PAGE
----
In the previous blog post, we introduced the role designing thinking can play in proving ROI. It starts with defining outcomes.

With the desired results clearly defined, all of the stakeholders involved are focusing their efforts on achieving business results. This simply involves eight steps to design for the needed business results.

  1. Start with why. Align programs with the business. The why becomes the business need and the proposed program is aligned to the specific business measure.
  2. Make it feasible. Select the right solution. The right solution will drive the business measure.
  3. Expect success. Design for results. The success of learning is now defined as “business results.” Objectives are set to push accountability to the business impact level. With reaction, learning, application, and impact objectives, designers, developers, facilitators, participants and managers of participants know what they must do to deliver business results.
  4. Make it matter. Design for Input, Reaction, and Learning. This ensures that the right people are involved at the right time and that the content is important, meaningful, and actionable, setting the stage to drive business results.
  5. Make it stick. Design for Application and Impact. This ensures that a participant is actually using the learning (Application) and that it has an impact. Results are measured at both Application and Impact Levels. Barriers must be removed or minimized and enablers are enhanced to drive desired business results.
  6. Make it credible. Measure results and calculate ROI. With impact data in hand, the results must be credible. The first action is to isolate the effects of the program on the impact data. If ROI is planned, the next action is to convert data to money. Then the monetary benefits are compared to the cost of the program in an ROI calculation. This builds two sets of data that sponsors will appreciate: business impact connected directly to the program and the financial ROI, which is calculated the same way that a CFO would calculate a capital investment. (For more details, see Measuring for Success: What CEOs Really Think About Learning Investments.)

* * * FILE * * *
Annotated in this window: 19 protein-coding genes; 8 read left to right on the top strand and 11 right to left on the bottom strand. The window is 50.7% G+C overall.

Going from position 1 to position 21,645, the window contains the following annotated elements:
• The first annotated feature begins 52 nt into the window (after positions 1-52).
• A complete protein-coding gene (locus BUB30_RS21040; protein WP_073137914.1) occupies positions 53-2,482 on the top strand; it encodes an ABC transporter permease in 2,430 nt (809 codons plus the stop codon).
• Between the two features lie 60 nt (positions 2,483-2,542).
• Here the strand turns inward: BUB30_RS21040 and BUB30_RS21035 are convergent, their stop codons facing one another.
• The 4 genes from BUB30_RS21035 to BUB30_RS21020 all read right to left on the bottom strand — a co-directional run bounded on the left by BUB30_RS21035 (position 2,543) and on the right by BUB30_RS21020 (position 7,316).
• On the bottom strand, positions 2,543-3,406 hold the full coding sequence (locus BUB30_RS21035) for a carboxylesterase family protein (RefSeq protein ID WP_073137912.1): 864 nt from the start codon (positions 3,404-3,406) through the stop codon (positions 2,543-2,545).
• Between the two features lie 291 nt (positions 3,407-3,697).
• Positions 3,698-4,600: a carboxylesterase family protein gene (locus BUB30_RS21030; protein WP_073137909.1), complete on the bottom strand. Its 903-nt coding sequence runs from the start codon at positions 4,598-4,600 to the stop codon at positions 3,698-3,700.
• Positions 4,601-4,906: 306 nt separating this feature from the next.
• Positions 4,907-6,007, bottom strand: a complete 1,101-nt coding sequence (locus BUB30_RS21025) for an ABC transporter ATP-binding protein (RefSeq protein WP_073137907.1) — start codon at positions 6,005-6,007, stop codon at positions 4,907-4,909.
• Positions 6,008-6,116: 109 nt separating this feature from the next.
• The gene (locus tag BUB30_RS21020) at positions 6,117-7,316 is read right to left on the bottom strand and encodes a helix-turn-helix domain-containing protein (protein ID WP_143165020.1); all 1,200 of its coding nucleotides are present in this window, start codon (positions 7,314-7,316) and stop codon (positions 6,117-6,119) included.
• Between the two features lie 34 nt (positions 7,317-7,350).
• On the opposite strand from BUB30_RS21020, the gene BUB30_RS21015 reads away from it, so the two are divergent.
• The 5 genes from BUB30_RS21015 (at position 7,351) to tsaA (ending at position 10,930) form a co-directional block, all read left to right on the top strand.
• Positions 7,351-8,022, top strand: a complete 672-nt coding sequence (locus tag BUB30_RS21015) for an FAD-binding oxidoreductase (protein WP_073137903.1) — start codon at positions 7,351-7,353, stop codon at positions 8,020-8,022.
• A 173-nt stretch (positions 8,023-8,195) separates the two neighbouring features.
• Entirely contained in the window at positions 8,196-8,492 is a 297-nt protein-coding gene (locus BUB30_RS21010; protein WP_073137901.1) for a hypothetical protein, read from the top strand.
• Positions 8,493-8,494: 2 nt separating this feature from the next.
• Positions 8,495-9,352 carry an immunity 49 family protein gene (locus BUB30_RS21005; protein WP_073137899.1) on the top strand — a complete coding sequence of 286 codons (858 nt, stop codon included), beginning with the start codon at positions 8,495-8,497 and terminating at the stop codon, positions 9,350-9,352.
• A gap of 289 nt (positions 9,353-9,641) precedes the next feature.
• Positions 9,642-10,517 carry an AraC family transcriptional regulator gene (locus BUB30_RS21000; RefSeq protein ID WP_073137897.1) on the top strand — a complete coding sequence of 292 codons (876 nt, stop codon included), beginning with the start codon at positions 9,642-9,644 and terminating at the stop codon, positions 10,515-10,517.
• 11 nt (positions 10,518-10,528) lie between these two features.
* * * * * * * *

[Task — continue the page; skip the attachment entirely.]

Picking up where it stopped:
7. Tell the story. Communicate results to key stakeholders—Reaction, Learning, Application, Impact, and perhaps even ROI data form the basis for a powerful story. Storytelling is critical and it’s a much better story when you have business impact data.
  8. Optimize results: Use black box thinking to increase funding. Designing for results usually drives the needed results, but there’s always an opportunity to make the results even better. This involves improving the program so that the ROI increases in the future. Increased ROI makes a great case for more funds. When funders (executives) see that the program has a positive return on investment, it will be repeated, retained, and supported.

With this approach, each person does their part to produce the business results, not relying so much on measurement to see if the results are there. Using this process almost guarantees the business results, because you have designed for it. That’s the big difference and it makes life easier for everyone. But there is more, and that is the last blog post.

In the meantime, for a deeper dive on how to use design thinking to deliver business results and increase the investment in talent development, check out our new book, The Business Case for Learning.